Fish Passage in Nevada

Man-made barriers to salmonid migration include physical obstacles such as road/stream crossings, irrigation diversions and dams. Road/stream crossings are extremely numerous in Nevada and often cross multiple road ownerships within a watershed. In many instances, passage impediments and delay in migration may negatively affect adult and juvenile fish, preventing the full use of available habitat required to complete salmonid life histories, as well as inflicting injury or death of fish attempting to migrate both up and down stream. In other instances, barriers may benefit native species by limiting competition and hybridization with non-native species. A comprehensive Nevada fish passage program is vital towards identifying, prioritizing, treating (if desired) and managing migration barriers and sources of entrainment so that unimpeded migration of Nevada’s salmonid populations is achieved, with emphasis on native species conservation. Through coordinating resources and authorities and creating the Fish Passage Forum, we will maximize resource efficiency and address Nevada’s comprehensive fish passage needs effectively.

Nevada Fish Passage Working Group

lahontan cutthroat trout Oncorhynchus clarkii henshawiThe Nevada Fish Passage Working Group is a consortium of state, federal and non-profit entities that are working to improve aquatic habitat connectivity in Nevada by identifying and managing barriers that prevent or hinder movement and migration patterns of fish and aquatic wildlife species. Migration barriers have the potential to restrict available habitats, interrupt seasonal movement patterns, and lead to individual losses due to isolation events.

Nevada is the driest state in the nation, and as such water is a very important commodity and it can be assumed that most every perennial water source near agricultural lands has been diverted for beneficial use. At time of construction, most of these historical diversions did not factor in the potential impacts on fish populations. Derby Dam’s impact on the Pyramid Lake cutthroat trout spawning run in the Truckee River, and subsequent demise of the population, is a well-known local example of the impacts that can result from a fish migration barrier. A thriving population of cutthroat trout was eliminated when the diversion dam was construction without accounting for the biological needs of the fish population in Pyramid Lake.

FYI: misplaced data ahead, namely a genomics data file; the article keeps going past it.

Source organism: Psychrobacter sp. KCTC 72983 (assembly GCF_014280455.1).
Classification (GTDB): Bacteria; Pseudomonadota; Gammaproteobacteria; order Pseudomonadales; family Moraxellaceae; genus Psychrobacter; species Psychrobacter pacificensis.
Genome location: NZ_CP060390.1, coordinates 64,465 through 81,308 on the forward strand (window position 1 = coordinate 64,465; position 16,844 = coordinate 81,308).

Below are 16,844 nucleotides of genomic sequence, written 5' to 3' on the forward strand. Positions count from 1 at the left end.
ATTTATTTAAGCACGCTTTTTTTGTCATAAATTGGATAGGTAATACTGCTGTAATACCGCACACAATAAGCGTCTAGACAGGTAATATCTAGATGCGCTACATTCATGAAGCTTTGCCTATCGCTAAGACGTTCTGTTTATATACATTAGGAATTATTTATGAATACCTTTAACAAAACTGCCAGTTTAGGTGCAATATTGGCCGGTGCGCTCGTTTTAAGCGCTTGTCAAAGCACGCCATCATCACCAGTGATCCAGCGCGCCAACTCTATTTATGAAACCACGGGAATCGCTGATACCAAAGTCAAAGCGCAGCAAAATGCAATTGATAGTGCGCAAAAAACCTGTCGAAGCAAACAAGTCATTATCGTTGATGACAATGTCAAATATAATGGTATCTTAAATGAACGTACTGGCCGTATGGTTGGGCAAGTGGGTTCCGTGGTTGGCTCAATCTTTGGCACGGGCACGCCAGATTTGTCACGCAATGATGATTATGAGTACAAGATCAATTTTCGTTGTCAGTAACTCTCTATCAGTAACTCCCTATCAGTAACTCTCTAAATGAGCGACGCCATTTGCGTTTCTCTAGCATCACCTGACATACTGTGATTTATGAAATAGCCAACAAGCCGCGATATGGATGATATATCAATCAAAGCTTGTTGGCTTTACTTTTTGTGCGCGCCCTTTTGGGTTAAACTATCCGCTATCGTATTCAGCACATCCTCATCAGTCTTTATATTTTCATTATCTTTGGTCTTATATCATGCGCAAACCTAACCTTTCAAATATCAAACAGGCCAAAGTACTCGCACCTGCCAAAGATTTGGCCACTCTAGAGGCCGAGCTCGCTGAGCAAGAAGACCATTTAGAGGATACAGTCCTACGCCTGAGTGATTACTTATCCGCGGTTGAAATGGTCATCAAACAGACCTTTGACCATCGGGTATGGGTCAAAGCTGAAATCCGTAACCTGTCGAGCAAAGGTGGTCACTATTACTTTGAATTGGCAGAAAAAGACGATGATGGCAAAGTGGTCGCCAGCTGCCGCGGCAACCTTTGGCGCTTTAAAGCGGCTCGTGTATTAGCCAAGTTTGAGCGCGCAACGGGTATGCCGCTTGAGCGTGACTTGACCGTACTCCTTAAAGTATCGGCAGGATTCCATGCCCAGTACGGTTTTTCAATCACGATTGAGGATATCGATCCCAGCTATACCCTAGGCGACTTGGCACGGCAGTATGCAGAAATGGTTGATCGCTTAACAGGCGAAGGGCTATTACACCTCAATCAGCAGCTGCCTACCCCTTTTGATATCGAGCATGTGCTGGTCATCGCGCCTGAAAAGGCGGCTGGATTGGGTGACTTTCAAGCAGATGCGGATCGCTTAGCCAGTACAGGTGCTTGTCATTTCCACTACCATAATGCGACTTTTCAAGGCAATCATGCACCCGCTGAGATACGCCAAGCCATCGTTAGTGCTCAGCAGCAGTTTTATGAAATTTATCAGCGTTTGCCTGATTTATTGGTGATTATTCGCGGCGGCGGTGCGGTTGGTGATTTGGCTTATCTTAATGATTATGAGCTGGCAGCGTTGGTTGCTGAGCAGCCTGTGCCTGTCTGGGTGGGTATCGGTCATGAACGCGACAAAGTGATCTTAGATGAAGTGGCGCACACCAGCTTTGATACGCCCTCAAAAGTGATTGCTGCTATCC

The working group has identified two types of barriers impacting fish and aquatic wildlife populations. Management barriers are structures and devises used to control species movements which were designed and built by scientists. An example of a management barrier would be a gabion barrier placed in a channel to prevent non-native species from immigrating into a habitat and hybridizing or predating upon a native species. Another example may be the placement of a fish-exclusion screen on a water diversion to prevent fish from being washed onto a agricultural field along with irrigation waters.

The second type, migration barriers are natural or manmade structures that are detrimental to fish and aquatic wildlife species by preventing passage or redirecting natural migrations or movement patterns. Commonly migration barriers exist at road crossings (i.e. culverts), dams and natural falls.

Proper management of fish passage barriers and water diversions can be implemented on a variety of water systems and can result in a multitude of benefits for many fish and aquatic wildlife populations throughout Nevada.


Fish Passage Assessment Database (PAD):

A fish migration barrier (and water diversion) on one of Nevada's small streams.The Nevada Fish Passage Assessment Database contains basic and detailed information on existing and potential barriers to fish migration in Nevada. Using NDOW’s interactive mapping service, users can identify and query existing and potential fish passage barriers and create custom maps depicting barrier locations in relation to a variety of relevant geographic information layers.


Cooperators

Bureau of Land Management
Natural Resource Conservation Service
Nevada Department of Wildlife
Trout Unlimited
U.S. Forest Service
U.S. Fish and Wildlife Service

The "wall canyon sucker," one of Nevada's native species.Lahontan cutthroat trout (Oncorhynchus clarkii henshawi)